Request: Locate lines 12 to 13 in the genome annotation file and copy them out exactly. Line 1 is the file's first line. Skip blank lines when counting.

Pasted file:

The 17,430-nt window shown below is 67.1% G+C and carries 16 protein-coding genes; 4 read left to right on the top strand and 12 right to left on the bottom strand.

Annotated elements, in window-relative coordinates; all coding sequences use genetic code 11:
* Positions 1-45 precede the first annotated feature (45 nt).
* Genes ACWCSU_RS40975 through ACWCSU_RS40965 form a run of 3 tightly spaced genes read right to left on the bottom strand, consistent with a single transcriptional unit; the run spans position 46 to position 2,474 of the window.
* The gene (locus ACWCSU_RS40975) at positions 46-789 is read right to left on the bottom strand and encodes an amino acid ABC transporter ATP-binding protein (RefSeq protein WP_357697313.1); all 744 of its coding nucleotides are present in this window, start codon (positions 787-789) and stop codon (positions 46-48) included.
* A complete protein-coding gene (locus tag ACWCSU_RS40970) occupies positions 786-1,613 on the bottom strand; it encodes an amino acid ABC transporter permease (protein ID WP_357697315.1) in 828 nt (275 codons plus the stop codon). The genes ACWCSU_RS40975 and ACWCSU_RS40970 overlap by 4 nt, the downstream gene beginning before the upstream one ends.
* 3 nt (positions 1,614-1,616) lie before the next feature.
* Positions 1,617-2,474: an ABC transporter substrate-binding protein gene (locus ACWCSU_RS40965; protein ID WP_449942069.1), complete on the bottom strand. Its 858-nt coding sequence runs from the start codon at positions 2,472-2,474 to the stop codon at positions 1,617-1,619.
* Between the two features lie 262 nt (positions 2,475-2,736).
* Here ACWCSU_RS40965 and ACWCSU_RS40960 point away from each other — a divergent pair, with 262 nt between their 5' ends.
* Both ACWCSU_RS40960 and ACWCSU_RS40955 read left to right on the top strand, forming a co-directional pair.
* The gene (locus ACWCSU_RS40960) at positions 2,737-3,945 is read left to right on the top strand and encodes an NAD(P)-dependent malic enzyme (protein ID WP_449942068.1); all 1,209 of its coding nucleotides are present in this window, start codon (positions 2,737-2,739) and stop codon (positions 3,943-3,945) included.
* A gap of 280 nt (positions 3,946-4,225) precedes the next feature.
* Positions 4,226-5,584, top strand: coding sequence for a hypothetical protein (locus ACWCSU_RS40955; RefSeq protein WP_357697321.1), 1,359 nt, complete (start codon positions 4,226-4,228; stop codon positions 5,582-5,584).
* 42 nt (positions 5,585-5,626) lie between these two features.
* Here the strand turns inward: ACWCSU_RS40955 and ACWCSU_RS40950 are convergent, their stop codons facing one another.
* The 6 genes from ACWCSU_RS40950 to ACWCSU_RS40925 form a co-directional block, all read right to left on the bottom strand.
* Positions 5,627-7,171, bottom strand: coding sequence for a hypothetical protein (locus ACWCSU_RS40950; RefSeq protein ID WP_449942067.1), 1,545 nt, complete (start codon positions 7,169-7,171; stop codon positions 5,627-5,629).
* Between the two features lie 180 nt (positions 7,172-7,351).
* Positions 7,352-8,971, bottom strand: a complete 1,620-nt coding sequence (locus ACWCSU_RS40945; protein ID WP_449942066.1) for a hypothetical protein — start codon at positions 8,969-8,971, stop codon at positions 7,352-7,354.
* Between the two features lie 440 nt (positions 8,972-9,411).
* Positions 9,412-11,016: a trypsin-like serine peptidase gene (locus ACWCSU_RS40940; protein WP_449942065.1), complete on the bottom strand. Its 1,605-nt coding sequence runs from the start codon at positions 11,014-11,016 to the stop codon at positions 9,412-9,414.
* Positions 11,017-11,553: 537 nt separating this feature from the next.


* The gene (locus ACWCSU_RS40960) at positions 2,737-3,945 is read left to right on the top strand and encodes an NAD(P)-dependent malic enzyme (protein ID WP_449942068.1); all 1,209 of its coding nucleotides are present in this window, start codon (positions 2,737-2,739) and stop codon (positions 3,943-3,945) included.
* A gap of 280 nt (positions 3,946-4,225) precedes the next feature.